Contract at Boeing

SEATTLE (PAI) — Members of the Machinists union marched back into Boeing plants Sept. 29 after ratifying a new three-year pact with the airplane maker by a 4-1 margin. They had been on strike since Sept. 2.

The pact, covering 18,500 workers, does not include a general pay raise. But each worker gets a signing bonus equal to 8 percent of pay in the last 12 months, plus $3,000 payouts in the second and third years. And it increases pensions to $70 monthly for each year of service.

The contract has no changes in health care and continues medical benefits for retirees. Boeing had wanted to do away with health care for new retirees and demanded huge increases in workers’ share of health care costs at a cost of $4,000 each annually.

Boeing was also forced to back off its demand for a separate contract with worse pay and benefits for workers in its Wichita, Kan., facility.

Exhausted truck drivers

WASHINGTON (PAI) — Thousands of local delivery drivers will be forced into working 14 consecutive hours on the road as a result of new rules implemented Oct. 1 by the federal Transportation Department. Overly tired truck drivers increase the risk of accidents, the Teamsters say.

Wal-Mart pushed the GOP-run Congress to insert similar onerous hours for truck drivers into the highway bill lawmakers approved earlier this year, but Teamsters lobbying beat back the anti-worker retailer’s effort.

“Corporate trucking interests have gotten” from the federal agency “what they’ve been unable to get from Congress,” Teamsters President James Hoffa said. “The agency turned a blind eye to protecting health of truck drivers and safety of the public.”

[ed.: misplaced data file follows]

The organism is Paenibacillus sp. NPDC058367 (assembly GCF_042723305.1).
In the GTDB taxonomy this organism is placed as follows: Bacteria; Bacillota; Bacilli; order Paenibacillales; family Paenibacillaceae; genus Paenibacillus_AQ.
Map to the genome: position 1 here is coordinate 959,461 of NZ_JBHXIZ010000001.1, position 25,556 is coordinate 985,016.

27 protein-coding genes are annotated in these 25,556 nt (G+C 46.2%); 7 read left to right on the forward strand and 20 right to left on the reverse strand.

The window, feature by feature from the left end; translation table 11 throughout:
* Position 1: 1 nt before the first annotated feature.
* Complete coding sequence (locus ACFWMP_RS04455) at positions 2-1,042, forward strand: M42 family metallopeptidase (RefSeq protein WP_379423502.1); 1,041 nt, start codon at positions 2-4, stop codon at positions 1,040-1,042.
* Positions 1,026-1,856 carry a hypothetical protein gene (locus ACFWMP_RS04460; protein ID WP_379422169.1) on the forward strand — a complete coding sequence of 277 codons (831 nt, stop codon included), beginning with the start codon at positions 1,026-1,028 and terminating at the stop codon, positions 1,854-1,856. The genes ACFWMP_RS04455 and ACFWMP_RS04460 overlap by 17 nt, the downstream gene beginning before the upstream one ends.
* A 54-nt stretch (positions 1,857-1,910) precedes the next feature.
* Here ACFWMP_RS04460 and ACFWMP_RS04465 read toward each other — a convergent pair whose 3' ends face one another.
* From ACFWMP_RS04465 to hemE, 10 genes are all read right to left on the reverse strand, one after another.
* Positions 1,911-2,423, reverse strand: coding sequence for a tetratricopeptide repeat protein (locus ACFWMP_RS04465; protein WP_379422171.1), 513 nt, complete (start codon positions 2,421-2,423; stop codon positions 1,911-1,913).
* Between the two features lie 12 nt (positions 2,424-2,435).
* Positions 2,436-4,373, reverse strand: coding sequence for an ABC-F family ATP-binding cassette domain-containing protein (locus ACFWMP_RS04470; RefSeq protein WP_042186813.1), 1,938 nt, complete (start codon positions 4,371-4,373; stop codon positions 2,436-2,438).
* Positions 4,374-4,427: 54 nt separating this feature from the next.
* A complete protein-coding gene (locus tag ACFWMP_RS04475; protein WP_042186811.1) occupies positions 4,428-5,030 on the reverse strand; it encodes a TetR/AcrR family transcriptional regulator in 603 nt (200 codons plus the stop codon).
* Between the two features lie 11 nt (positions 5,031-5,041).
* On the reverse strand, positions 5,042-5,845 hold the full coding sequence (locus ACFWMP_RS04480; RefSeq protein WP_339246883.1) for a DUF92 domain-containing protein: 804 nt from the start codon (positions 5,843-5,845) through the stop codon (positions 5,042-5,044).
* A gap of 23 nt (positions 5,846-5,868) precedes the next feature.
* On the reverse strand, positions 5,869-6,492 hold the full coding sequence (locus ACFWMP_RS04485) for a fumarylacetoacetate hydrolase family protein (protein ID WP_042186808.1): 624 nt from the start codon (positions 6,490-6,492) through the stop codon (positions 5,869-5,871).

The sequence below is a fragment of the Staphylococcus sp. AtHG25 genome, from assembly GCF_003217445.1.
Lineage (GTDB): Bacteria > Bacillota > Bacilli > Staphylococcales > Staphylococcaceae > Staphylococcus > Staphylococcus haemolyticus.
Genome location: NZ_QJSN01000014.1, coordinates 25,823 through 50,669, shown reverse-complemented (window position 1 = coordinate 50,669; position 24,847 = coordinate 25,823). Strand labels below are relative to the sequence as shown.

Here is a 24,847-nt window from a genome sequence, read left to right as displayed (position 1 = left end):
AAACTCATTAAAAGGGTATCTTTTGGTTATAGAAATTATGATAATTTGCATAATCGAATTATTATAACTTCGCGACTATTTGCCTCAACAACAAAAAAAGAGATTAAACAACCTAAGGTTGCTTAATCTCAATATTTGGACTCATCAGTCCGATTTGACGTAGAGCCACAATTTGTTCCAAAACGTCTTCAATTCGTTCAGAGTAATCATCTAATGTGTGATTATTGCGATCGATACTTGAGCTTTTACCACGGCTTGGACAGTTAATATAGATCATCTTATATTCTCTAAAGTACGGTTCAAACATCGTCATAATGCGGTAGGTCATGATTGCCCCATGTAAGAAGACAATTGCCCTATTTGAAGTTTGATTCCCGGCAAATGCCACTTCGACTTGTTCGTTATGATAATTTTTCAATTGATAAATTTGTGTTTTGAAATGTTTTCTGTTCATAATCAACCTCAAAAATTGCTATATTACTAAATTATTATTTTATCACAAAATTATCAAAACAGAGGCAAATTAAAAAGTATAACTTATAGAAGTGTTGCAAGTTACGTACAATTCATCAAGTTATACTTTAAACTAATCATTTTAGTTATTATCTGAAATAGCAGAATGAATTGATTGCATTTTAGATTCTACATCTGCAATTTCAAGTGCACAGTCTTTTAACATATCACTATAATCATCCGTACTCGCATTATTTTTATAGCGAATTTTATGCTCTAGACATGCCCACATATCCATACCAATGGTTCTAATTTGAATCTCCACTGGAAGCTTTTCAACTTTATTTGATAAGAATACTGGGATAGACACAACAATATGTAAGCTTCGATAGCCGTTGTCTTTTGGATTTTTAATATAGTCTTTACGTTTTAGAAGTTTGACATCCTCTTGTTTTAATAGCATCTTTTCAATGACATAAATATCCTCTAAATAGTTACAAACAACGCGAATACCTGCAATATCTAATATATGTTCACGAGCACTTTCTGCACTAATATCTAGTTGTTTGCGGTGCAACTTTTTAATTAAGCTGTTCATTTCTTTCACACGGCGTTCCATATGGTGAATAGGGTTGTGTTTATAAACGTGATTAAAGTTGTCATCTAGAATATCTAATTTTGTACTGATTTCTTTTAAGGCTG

Living wage victory at Cintas

“It feels good to finally get what we deserve,” said Francisca Amaral, one of 219 industrial laundry workers who will share in a $1.1 million court-ordered payment from the Cintas Corp. The nation’s largest industrial laundry violated the Living Wage Ordinance of the Northern California community of Hayward when they paid Amaral and her co-workers less than the $10.71 an hour required by the local law. Amaral, a 14-year employee, was paid only $8.20.

Over 100 municipalities across the nation currently have living wage ordinances, according to Unite Here researcher Jason Oringer. Such ordinances set a minimum pay level for employers who do business with the city. Unite Here is campaigning to organize the 10,000 Cintas laundry workers who make and clean work uniforms and other industrial materials in 170 locations nationwide. The Teamsters union has a coordinated campaign to organize the company’s 7,000 drivers.

The victory should give a boost to the laundry workers’ organizing campaign, said Oringer. “The company keeps telling the workers they will never win anything,” he said, but here they worked together and, even without formal union recognition, were able to win the back wages they deserved.

Labor Update is compiled by Roberta Wood (rwood@pww.org).

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